Them with Iza Tarasewicz
Something Soft, Something Strange, Something Scary

Villa(in) with Markéta Slaná
Betwixt with Teresa Pągowska

Body Electric
Frieze and Embelm
Red Giant

Red Giant
Garden Cult Triennale

XY with video by Noviki
Sticky Grass
Top Universal S&M
Eye Drop (cinema commissioned by PLATO Ostrava)

Piercer Series
Left Right Center
The Office
Girls Tooth

Dead End
Viruses (Lucile)
Stay in Shape

Romantic Composition for Twelve Performers and a String Quartet

Brilliant Blue

Heads, 2024
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Double Q Gallery is pleased to present a duo exhibition featuring Wanda Czełkowska (1930–2021) and Zuza Golińska (b. 1990). The exhibition brings together works by two Polish artists from two different generations and focuses on what are essentially definitive concepts in the 20th century evolution of material and mass-based sculpture, such as sculptural representation and abstraction, and the duality of mass and anti-mass.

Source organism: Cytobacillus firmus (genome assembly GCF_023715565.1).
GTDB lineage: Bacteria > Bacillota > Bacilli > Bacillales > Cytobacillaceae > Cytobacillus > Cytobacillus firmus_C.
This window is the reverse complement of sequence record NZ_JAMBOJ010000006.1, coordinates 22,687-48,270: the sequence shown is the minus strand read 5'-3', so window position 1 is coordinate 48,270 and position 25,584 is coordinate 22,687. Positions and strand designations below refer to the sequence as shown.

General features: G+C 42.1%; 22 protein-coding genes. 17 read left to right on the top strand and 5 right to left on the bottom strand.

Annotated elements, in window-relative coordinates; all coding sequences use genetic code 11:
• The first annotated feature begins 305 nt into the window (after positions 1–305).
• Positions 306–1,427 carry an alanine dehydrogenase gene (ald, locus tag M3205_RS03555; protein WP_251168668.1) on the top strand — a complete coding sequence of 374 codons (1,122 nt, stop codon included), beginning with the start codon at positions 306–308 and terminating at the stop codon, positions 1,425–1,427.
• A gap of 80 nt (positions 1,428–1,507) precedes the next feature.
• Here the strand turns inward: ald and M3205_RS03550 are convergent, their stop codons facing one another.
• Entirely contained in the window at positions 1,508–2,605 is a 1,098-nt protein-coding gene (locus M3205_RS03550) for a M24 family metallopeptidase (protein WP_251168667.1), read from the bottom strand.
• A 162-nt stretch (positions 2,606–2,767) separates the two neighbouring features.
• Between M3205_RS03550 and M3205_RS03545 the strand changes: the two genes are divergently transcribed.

Reflecting on the elasticity of the category of sculpture, Rosalind E. Krauss suggested, in a well-known essay published in 1972, that the new approach should be defined as “sculpture in the expanded field.” Although produced in entirely different social and political contexts, this definition applies without exception to the oeuvre of Czełkowska and Golińska. What is immediately striking when looking around the exhibition space is how these works from different periods are closely connected to the millennia-old traditions of figurative sculpture: the archetype behind these compositions is ultimately the human body (and parts of the body, such as the head). In their experimentation with abstraction, Czełkowska and Golińska transform these references into posthuman shapes. In formal terms, the shapes are still suggestive of the human head or body, but in a way that no longer conforms to the conventions of figurative representation or imagery. Instead, what we see are enigmatic posthuman shapes, created by means of abstraction.